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The Intrepid Guerrillas of North Luzon

The Intrepid Guerrillas of North Luzon

Bernard Norling
Copyright Date: 1999
Pages: 304
https://www.jstor.org/stable/j.ctt2jcvqk
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  • Book Info
    The Intrepid Guerrillas of North Luzon
    Book Description:

    " Following the Japanese invasion of the islands in 1942, North Luzon was the staging area for several Filipino-American guerrilla bands who sought to gather intelligence and to destroy enemy military installations or supplies. Bernard Norling focuses on the Cagayan-Apayao Forces, or CAF, commanded by Maj. Ralph Praeger. Their bravery was unquestionable, but by September 1943 all but one member of Troop C had been claimed by combat, enemy capture, or disease. The only survivor, Capt. Thomas S. Jones, remembered, ""Defeat is a terrible thing.... It brings down with it the whole structure about which a nation or an army has been built. It subjects men to the most severe of moral tests at a time when they are physically least able to meet them."" Based primarily upon unpublished sources, The Intrepid Guerrillas of North Luzon includes the diary of Praeger's executive officer, Jones, and draws on transcripts of radio communications between Praeger and General MacArthur's headquarters in Australia. The struggles of the men of the CAF tell a harrowing tale of valor, determination, and occasional successes mixed with the wildcat schemes, rivalries, mistrust, and betrayals that characterized the intramural relations of guerrilla forces all over the Pacific islands.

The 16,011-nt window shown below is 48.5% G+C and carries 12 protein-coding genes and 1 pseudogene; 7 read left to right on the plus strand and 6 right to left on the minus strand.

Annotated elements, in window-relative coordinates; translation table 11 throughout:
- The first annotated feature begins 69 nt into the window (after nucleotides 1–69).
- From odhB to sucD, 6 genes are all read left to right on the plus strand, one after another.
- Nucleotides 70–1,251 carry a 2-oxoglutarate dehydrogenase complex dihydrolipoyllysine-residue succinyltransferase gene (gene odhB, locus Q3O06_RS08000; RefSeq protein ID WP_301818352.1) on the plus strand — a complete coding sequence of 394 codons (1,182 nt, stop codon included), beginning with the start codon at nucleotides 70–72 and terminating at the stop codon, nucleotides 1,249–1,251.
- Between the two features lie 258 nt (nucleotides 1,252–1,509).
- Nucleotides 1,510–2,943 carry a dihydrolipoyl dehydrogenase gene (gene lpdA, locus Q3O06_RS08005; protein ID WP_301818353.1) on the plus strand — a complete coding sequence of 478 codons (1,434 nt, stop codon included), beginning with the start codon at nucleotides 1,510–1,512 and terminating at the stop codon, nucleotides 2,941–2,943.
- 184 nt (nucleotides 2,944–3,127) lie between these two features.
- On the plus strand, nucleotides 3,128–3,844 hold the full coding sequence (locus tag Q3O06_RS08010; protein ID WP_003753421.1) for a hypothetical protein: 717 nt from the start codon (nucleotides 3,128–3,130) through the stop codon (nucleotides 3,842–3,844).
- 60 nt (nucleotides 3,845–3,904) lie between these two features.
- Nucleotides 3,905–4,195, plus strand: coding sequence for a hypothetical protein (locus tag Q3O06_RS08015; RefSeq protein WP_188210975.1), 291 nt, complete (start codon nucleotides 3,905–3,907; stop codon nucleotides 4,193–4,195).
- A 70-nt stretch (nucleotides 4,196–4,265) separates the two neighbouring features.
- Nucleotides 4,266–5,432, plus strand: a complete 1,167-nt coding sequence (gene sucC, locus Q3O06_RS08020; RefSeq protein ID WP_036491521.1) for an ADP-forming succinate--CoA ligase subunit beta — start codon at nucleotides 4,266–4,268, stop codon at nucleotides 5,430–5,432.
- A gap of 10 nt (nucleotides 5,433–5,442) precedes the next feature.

eISBN: 978-0-8131-2759-0
    Subjects: History

Table of Contents

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  1. Front Matter
    (pp. ii-iv)
  2. Table of Contents
    (pp. v-vi)
  3. Preface
    (pp. vii-xii)
  4. Abbreviations
    (pp. xiii-xiv)
  5. 1 The Guerrilla War Begins
    (pp. 1-18)